Here is the article that I’ll be referring to:
My mom sent me this article. The article itself is not as eventful as the comments. I am saddened to think that there are so many people think that you could judge this situation from this article. They are willing to send this mom to jail and throw away the key for bad parenting. There is no indication of why this boy was so upset.
Before our autism diagnosis, I probably would have said, ‘the parents might need to set more clear boundaries’. I for sure would have been more judgmental. After what we have endured in the past couple of years with O, my heart bleeds for this mom and child. You just don’t know what kind of trigger set off this reaction. So easy to dismiss this as a case of bad parenting. Kid just needs a spanking. So many comments like this in the article. Yes, perhaps it was a case of this. But, for a child to behave on such a level tells me that there is something else going on. We, as spectators, as their community, need not stand there and criticize as much as we need to try and understand. Not just tolerate, but learn how to be tolerable of and have empathy for. There seem to be several definitions of tolerance.
1. capacity to endure pain or hardship 2. sympathy for beliefs or practices differing from or conflicting with one’s own 3. the act of allowing something 4. the allowable deviation from a standard 5. the capacity of the body to endure a substance or a physiological insult especially with repeated use or exposure 6. relative capacity of an organism to grow or thrive when subjected to an unfavorable environmental factor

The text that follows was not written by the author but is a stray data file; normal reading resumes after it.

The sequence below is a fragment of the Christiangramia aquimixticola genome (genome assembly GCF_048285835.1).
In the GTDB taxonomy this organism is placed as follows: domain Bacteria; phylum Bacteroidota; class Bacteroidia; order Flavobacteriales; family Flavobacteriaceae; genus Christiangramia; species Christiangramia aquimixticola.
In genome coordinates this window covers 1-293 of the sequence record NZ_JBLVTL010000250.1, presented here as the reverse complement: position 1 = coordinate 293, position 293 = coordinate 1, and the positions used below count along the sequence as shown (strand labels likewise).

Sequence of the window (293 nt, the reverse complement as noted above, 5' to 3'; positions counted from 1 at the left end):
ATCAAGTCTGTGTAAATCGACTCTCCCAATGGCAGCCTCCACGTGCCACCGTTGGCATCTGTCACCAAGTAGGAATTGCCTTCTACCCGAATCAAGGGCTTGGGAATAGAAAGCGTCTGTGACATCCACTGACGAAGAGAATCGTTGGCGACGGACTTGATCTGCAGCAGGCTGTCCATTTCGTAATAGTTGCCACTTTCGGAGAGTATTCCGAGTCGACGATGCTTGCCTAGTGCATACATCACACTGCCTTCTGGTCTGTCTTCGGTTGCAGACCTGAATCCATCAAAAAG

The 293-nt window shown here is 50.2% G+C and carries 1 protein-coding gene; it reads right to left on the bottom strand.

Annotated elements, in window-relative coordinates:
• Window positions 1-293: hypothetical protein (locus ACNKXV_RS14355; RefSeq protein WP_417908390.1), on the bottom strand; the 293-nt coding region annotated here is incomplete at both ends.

It’s interesting after reading the definition of tolerance, re-reading the article, and then re-reading the comments. It makes me think that we are not all on the same page here and more than that, some people aren’t even trying to be any definition of tolerant or compassionate. They are being downright, intentionally intolerant. They have ZERO tolerance.
Thinking back on our trip to the ER in the spring…we (my husband and I) could NOT get O to calm down. We now know that what we were dealing with was an autistic tantrum. At the time it was a screaming, crying, yelling, kicking, getting out of his car seat, trying to get out of the car, 3 year old who was having a 7 hour tantrum. It was scary. We were both so upset. Peter came home from work. Nothing worked so we took him to the ER because we figured there must be something that is medically compromising him to act like this. There was nothing. There were more of these tantrums to follow and I know that we will have more in the future. I only hope and pray that the type of individual that could be so quick to judge is not in my path when I’m trying to calm my son down. I might have to explain what tolerance really means to them.
I’m still working on my own definition of what tolerance is. Being a mom of multi-racial children and being raised bi-racial in a time when there weren’t that many of us gives me a different history and a different perspective on the matter. Being a mom of an autistic child even furthers my capacity of tolerance and trying to understand what tolerance means in a world where tolerance and intolerance seem not to be too different when you’re combatting something you’ve never thought that you’d combat, and are also looking for tolerance and some compassion in those around you. I know that many, many people endure many, many hardships. We ALL need to be more tolerant and less quick to judge, and more willing to ask, ‘are you okay?’ or ‘how can I help?’.
I go back to what my dad told me a lot growing up, ‘Don’t judge a person until you’ve walked a mile in their shoes’. Wise words.